History’s First Sport Recorded

This is a summary of history’s first sport as revealed through archaeological and/or literary evidence, excluding running. While it could be argued that running is the first sport recorded, the earliest records of footraces don’t appear to be in competitive settings. For example, ceremonial footraces in Egypt can be traced back as early as 3000 BC, but these races were not competitive, as opposed to, for example, the Greek stadion race traced back to 776 BC.


History’s First Sport: Wrestling

Tablet V of the Epic of Gilgamesh (21st–16th century BC) – History's First Sport Recorded
Tablet V of the Epic of Gilgamesh (21st–16th century BC)

The ancient Mesopotamian corner of the world is home to the earliest evidence of history’s first sport: wrestling. The Epic of Gilgamesh, one of mankind’s earliest complete literary works (dated around c. 2100 BC), is one of the oldest records of this first sport. Toward the beginning of the epic, the king Gilgamesh wrestles fiercely with the wild man Enkidu, each attempting to throw the other. The tale makes it clear that this was not a fight for life, but rather a sportive competition.

Another early record of wrestling, this one archaeological rather than literary, lies in ancient Egypt. Wall paintings in one of the tombs at Beni Hasan, dated around 2000 BC, depict several dozen images of wrestlers in various holds, throws, and other positions. These paintings very clearly depict a form of ancient Egyptian wrestling, though detailed rules of the sport are unknown. Nevertheless, these paintings in combination with the Epic of Gilgamesh leave little room for debate that wrestling is history’s first sport.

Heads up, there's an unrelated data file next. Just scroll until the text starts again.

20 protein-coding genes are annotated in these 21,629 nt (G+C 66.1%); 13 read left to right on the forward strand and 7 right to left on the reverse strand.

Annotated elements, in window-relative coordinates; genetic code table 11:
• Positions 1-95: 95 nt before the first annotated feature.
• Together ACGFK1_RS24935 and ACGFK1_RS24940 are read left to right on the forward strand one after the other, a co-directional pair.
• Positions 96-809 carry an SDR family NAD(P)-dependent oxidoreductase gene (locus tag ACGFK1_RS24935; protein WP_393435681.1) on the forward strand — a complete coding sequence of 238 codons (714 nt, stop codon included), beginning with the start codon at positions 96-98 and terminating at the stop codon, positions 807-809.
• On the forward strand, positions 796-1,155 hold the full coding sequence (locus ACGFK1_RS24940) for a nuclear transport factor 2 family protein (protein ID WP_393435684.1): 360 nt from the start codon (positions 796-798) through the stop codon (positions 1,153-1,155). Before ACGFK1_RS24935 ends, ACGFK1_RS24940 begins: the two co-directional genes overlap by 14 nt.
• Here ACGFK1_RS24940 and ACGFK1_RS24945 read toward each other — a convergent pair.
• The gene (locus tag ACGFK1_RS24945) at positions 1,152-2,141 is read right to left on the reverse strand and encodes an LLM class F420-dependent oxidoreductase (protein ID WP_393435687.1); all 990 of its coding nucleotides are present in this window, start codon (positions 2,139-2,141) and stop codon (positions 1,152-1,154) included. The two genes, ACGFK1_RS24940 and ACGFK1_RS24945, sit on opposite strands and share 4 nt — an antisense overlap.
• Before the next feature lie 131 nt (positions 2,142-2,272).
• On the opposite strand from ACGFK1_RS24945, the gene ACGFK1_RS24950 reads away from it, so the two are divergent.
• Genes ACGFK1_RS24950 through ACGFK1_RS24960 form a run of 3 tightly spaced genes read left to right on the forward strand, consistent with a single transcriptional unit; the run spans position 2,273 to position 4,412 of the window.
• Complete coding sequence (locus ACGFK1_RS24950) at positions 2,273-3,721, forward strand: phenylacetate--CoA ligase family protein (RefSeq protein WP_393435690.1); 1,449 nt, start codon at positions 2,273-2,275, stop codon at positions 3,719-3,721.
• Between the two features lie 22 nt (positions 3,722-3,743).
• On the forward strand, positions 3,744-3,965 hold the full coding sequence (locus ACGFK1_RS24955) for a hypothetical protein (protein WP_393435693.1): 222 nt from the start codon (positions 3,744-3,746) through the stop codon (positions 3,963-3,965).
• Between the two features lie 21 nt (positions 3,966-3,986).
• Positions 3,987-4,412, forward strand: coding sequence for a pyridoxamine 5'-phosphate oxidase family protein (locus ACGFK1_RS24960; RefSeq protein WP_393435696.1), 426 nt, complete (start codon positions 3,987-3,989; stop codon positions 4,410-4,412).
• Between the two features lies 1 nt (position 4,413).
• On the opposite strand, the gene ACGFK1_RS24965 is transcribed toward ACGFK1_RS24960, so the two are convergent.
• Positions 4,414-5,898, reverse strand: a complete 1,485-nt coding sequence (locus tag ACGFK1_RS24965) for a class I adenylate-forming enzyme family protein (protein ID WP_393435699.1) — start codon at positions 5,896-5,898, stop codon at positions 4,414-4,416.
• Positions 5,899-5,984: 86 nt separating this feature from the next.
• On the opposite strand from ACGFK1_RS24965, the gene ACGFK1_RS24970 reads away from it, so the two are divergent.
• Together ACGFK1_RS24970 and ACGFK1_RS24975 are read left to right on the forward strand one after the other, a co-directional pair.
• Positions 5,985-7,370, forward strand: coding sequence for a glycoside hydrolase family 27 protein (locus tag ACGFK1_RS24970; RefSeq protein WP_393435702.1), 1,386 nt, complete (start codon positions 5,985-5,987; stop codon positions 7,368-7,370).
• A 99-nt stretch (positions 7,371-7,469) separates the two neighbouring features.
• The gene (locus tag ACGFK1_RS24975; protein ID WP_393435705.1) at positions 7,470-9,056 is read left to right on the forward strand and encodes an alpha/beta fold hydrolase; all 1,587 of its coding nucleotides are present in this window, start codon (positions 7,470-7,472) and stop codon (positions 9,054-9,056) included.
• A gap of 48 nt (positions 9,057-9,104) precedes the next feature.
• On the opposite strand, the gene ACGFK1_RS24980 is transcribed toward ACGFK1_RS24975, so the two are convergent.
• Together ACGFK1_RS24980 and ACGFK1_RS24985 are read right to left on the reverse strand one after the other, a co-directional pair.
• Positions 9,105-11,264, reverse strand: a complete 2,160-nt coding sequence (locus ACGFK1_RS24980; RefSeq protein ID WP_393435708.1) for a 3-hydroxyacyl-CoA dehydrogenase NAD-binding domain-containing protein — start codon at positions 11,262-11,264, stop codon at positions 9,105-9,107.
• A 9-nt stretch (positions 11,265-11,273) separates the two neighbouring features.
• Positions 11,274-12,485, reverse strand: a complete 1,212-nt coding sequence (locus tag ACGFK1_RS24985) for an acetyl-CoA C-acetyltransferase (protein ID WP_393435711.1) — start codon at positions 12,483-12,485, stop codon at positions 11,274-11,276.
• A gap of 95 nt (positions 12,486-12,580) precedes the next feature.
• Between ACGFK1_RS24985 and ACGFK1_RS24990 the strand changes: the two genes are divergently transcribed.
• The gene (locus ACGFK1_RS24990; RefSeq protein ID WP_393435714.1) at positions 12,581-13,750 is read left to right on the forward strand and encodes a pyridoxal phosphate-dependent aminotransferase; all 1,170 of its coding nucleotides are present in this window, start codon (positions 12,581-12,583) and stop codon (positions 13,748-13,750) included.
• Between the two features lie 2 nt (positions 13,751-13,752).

wall paintings of wrestlers at Beni Hasan (c. 2000 BC) - History's First Sport Recorded
wall paintings of wrestlers at Beni Hasan (c. 2000 BC)

Runner-Up: Boxing

Boxing is a fairly close runner-up for history’s first sport, tailing wrestling by only a few centuries. The earliest known evidence for the sport is a mural from ancient Crete depicting two boxers, dated between 1600 and 1500 BC. (This was likely an early form of pygmachia, Greek boxing.) A few murals in ancient Egyptian tombs dating from the 18th to 16th centuries BC appear to depict boxers as well, but there is some debate as to whether these paintings depict competitive boxing. At least one such mural clearly depicts ceremonial boxing, in which the fighters represented the mythological gods Horus and Seth. Regardless, evidence of wrestling in the Epic of Gilgamesh still predates these murals by at least 300 years.


Myths and Misconceptions

Several sources online and in print make the claim that wrestling can be traced back to 3000 BC in ancient Greece. While wrestling does appear to be history’s first sport recorded, there does not appear to be any archaeological or literary evidence that anchors the sport that far back in antiquity, let alone in Greek culture. The earliest records of palé (ancient Greek wrestling) can be traced back to the 8th century BC, as it was mentioned in both the Iliad and Odyssey and, additionally, was introduced to the ancient Olympic Games in 708 BC.

As an aside, Irish oral tradition relates that the Gaelic ball game that gave way to the sports hurling and shinty dates back to 1200 BC, but no archaeological or literary evidence suggests this. Were this the case, this unnamed Gaelic sport would be a contender for the runner-up sport. However, as it stands, the earliest literary reference to hurling, the offspring of this unnamed Gaelic sport, dates to the 5th century AD.

Bibliography

Bard, K. A., & Shubert, S. B. (2014). Encyclopedia of the archaeology of ancient Egypt. London: Routledge.

Anonymous, & George, A. (2003). The epic of Gilgamesh. Penguin Classics.Miller, C. (2004, May).

Silverman, D. P. (2003). Ancient Egypt (US edition). Oxford University Press.

Miller, S. G. (2006). Ancient Greek athletics. New Haven: Yale University Press.

Rouse, P. (2015). Sport and Ireland: A history. Oxford: Oxford University Press history.